Wednesday, January 17, 2018

I Can Has Cheezburger?: A LOLcat Colleckshun by Professor Happycat

After reading and reviewing the book UNDERWATER PUPPIES earlier this week (squee), it seemed only fair that I turn my attention to cats. Specifically LOLcats. I love memes. I love cats. When their powers combine, magic happens. Plus, I recently watched this Vox video called The reason every meme uses that one font, which is about the history of the Impact typeface and its use in memes.

I CAN HAS CHEEZBURGER is this crowd-sourced meme dumping site where people submit pics of cats and can vote for their favorites (and yes, they mostly use Impact). I used to spend hours browsing the site - some of them are incredibly funny. (One of my favorites was the "crazy cat lady starter kit.") I guess the site was popular enough that the creators landed book deals, kind of like the LOOK AT THIS FUCKING HIPSTER guy, or the minds behind THE PEOPLE OF WALMART website and their book.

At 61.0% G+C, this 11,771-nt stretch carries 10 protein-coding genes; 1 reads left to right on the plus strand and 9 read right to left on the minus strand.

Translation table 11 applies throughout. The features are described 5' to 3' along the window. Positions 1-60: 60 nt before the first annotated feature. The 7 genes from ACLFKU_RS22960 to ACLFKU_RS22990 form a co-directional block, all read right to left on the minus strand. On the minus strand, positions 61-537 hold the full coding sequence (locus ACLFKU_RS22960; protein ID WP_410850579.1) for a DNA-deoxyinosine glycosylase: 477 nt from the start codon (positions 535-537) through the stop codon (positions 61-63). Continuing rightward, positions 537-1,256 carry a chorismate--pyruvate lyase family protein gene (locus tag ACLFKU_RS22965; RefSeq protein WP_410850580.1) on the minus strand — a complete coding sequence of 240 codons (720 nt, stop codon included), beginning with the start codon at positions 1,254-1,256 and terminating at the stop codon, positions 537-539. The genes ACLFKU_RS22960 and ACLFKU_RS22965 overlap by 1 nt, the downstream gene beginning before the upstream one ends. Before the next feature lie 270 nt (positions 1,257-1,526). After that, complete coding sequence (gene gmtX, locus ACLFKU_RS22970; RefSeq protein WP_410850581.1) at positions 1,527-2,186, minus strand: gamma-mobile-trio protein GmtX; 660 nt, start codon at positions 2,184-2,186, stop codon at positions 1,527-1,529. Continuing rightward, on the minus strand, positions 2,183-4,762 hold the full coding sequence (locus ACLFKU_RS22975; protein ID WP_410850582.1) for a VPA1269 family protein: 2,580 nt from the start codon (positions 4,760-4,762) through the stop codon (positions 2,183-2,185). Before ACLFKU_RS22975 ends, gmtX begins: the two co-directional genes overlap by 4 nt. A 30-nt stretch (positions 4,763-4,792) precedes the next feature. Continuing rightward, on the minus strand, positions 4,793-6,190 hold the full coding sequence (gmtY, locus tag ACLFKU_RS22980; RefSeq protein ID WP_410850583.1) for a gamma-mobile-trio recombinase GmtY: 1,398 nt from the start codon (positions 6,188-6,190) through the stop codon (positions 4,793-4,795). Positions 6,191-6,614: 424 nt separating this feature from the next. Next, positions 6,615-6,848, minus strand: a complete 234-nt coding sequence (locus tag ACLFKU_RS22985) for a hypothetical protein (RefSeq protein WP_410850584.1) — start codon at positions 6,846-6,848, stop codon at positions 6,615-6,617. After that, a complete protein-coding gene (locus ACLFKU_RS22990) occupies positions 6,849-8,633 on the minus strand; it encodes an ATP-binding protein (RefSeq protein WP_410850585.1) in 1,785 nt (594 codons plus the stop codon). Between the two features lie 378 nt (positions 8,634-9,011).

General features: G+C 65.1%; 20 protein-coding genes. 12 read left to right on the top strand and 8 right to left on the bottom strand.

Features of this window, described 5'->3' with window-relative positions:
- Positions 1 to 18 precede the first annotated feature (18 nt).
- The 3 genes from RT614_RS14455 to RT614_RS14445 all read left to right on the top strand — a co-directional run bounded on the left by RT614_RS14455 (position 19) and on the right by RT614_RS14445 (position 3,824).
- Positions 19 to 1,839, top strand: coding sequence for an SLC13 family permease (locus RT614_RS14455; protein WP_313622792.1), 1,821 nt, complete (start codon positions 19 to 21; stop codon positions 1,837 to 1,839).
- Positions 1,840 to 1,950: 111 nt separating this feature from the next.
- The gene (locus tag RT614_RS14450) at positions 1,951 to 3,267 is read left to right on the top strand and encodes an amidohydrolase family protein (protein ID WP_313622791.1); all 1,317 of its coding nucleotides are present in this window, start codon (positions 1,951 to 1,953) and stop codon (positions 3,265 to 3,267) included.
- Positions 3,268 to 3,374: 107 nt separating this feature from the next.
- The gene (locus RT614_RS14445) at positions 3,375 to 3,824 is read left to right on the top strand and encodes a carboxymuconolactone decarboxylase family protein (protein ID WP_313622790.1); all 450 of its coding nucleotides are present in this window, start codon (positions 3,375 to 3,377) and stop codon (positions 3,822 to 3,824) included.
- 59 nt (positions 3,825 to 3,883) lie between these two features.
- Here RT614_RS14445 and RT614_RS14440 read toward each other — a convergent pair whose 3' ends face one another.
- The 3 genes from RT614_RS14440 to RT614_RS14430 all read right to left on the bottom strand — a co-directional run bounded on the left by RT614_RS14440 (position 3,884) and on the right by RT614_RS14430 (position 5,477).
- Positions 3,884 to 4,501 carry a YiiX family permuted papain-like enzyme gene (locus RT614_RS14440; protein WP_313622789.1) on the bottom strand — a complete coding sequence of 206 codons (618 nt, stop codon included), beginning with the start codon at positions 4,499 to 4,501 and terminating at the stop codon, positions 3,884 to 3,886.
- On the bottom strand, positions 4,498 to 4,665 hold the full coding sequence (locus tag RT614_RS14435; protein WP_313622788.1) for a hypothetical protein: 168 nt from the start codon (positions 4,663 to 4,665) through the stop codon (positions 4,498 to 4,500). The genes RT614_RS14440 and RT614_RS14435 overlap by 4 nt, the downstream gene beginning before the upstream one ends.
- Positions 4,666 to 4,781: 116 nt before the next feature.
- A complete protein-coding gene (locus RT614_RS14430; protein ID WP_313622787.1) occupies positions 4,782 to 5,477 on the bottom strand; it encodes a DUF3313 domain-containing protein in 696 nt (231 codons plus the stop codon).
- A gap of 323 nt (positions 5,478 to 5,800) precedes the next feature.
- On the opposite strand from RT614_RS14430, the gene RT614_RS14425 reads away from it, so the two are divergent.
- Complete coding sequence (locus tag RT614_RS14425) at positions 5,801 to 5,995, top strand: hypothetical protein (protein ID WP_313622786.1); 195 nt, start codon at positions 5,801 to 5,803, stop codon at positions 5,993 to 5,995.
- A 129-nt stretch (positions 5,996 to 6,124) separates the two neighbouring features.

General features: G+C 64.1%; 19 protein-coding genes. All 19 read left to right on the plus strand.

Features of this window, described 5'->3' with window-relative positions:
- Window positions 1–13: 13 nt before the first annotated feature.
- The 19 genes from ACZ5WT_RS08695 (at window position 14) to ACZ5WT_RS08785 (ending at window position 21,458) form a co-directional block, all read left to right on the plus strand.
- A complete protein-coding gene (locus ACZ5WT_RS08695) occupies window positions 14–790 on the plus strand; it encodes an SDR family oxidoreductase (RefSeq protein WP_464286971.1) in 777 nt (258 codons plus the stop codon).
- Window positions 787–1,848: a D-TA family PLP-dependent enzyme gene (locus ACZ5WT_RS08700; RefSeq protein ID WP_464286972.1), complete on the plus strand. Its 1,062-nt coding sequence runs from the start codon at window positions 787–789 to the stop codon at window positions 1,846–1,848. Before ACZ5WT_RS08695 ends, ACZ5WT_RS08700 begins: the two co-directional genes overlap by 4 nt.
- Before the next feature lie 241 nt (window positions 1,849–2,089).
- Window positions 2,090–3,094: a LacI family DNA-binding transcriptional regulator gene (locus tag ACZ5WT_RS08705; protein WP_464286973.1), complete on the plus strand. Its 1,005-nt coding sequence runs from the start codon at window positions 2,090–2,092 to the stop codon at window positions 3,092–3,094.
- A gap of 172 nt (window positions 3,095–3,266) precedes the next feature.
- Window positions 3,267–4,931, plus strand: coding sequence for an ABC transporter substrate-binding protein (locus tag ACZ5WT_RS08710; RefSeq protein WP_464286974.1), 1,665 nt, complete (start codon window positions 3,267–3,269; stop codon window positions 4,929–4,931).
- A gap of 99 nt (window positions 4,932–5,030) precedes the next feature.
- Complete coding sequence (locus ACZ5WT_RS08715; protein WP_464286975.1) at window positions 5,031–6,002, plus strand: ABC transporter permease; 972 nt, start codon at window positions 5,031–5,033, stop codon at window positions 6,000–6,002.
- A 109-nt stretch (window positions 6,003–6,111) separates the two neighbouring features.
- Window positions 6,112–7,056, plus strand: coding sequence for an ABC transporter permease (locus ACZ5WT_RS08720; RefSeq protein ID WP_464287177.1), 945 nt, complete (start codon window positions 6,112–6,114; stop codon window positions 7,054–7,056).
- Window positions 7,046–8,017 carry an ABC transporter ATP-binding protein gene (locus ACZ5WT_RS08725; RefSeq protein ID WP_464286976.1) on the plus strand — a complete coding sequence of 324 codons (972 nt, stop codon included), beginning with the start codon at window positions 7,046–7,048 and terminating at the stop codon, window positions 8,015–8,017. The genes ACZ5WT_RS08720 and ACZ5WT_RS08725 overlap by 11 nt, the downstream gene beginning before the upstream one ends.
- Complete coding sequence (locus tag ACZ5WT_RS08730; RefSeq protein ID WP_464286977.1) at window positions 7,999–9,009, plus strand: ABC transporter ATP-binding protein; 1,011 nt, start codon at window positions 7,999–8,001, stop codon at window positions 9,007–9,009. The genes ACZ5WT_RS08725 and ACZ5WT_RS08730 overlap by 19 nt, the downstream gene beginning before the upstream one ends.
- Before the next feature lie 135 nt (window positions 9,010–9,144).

I've read several of these blog-to-book deals, and for the most part, I've found them lacking. I think it's because a lot of these blogs are crowd-sourced, so there's a lot of edgy humor (which comes from being anonymous). The people who publish the books aren't anonymous and they're trying to appeal to as many people as possible, so what often happens is that the jokes inside are very tame and inoffensive, in order to keep the books "family friendly." My brother got me a Grumpy Cat book a few years ago and it was the same issue - Grumpy's sass was dialed way down. She went from Give-No-F*cks Granny to mopey teenager, and, well, it just wasn't very funny.

In I CAN HAS CHEEZBURGER? it was like the curators purposely chose the most bland and inoffensive memes they could find, and a lot of them were the kinds I'd skim over without a thought. There's a handful of genuinely funny pictures in here, but for the most part it's just things like "Invisible Treadmill" or "Insert Cheezburger Here." Comedy thrives on edginess and the unexpected, and when you take that away, you get bland, forced humor that your five-year-old might clap at if nothing better is on.

2.5 out of 5 stars

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